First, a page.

CometWatch – 21 January

Today’s CometWatch mosaic comprises images taken by Rosetta’s navigation camera (NAVCAM) on 21 January, from a distance of 27.9 km from the centre of Comet 67P/Churyumov-Gerasimenko. The image resolution is 2.4 m/pixel and the individual 1024 x 1024 frames measure 2.4 km across. The mosaic is slightly cropped and measures 4.2 x 4 km.

Four image mosaic comprising images taken on 21 January 2015 by Rosetta's Navigation Camera (NAVCAM). Rotation and translation of the comet during the imaging sequence make it difficult to create an accurate mosaic, and there may be some spurious spatial and intensity features as a result of the mosaic-making sequence, so always refer to the individual frames before performing any detailed comparison or drawing conclusions about any strange structures or low intensity extended emission. Indeed, for this image set, the feature near the centre of the mosaic is a compromise of the top two frames. Credits: ESA/Rosetta/NAVCAM – CC BY-SA IGO 3.0

Four image mosaic comprising images taken on 21 January 2015 by Rosetta’s Navigation Camera (NAVCAM). Rotation and translation of the comet during the imaging sequence make it difficult to create an accurate mosaic, and there may be some spurious spatial and intensity features as a result of the mosaic-making sequence, so always refer to the individual frames before performing any detailed comparison or drawing conclusions about any strange structures or low intensity extended emission. Indeed, for this image set, the feature near the centre of the mosaic is a compromise of the top two frames. Credits: ESA/Rosetta/NAVCAM – CC BY-SA IGO 3.0

In this orientation we see the small comet lobe in the foreground and the large lobe in the background, with the overall view giving the appearance that the duck-shaped comet is lying down on its side. The small lobe presents the Baset (right) and Ma’at (left) regions, while the body includes Khepry (the seemingly flat edge at the far right), and the dust-dominated Babi and Ash regions. (Click here for a useful region map.)

Looking particularly dramatic in this view is the raised plateau close to the far horizon, just right of centre. Zooming in to its edge reveals crevice-like features that appear similar to those identified in the Seth region as precursors to collapse. Don’t miss the bright emission that is contrasted against the shadowed wall of this feature, too!

You might also like to ramp up the contrast to bring the Seth region out of the shadows.

The four 1024 x 1024 pixel images making up the mosaic, along with a montage, are provided below:







  • Gustavo Ferrero says:

    Hi Team,

    Excellent mosaic!

    Please note that the following link (that you mention) in the article is not working:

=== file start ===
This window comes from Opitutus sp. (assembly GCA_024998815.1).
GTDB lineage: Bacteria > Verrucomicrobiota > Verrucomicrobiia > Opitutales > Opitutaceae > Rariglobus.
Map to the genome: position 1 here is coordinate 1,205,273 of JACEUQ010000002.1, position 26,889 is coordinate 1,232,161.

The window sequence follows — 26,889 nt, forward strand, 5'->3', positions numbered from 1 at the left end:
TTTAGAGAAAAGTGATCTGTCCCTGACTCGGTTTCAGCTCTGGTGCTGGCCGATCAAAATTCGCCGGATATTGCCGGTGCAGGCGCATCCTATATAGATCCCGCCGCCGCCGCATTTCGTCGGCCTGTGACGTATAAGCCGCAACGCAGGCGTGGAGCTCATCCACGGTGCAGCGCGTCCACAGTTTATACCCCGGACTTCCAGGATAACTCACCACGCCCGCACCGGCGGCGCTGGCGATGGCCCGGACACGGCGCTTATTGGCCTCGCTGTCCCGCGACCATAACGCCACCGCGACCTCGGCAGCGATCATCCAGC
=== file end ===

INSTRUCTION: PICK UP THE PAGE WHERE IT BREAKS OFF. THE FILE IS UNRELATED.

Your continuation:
• Robin Sherman says:

    Thanks again Emily for this image from yet another different viewpoint. I note that on the bottom left of the head lobe, in the Ma’at region, there is an alternative view, from the opposite side, of the formation seen in the OSIRIS image used for the cover of Science.

    It is noticeable how similar this formation is to many others on 67P, in particular the larger “basin” of Hatmehit seen in the Jan 18th image. I can imagine, given what we know so far, a possible scenario for the erosion of a circular scarp to give the current appearance of these formations, but how these cliffs or mountain ridges are formed still evades me. Their scale makes it difficult to imagine sublimation is involved, and impacts making that size of dent in the comet, given its porosity, would surely have smashed it to pieces.

    One plausible suggestion might be large scale voids beneath the surface and their collapse. This just moves the problem on to the mechanisms for the development of such voids in the past.

    Another mechanism may be due to internal mass loss and the subsequent contraction in volume of the comet. This could lead to fracturing and buckling of the sintered ice sub-surface crust, which gives the appearance of being relatively hard and solid, but brittle. Certainly the large scarps and mountain ridges in the Ash area near Cheops look to be formed in this way and the OSIRIS team suggest there is evidence for such tectonic forces. Again, how do you loose such large amounts of mass from well below the surface and sub-surface of the comet?

    Any other ideas out there?

    • A.Cooper says:

      Hi Robin
      I have an explanation for all the cliff/mass loss areas you desribe, especially Hatmehit and Imhotep. This link deals with Hatmehit and then follows onto Imhotep.

    • Marco says: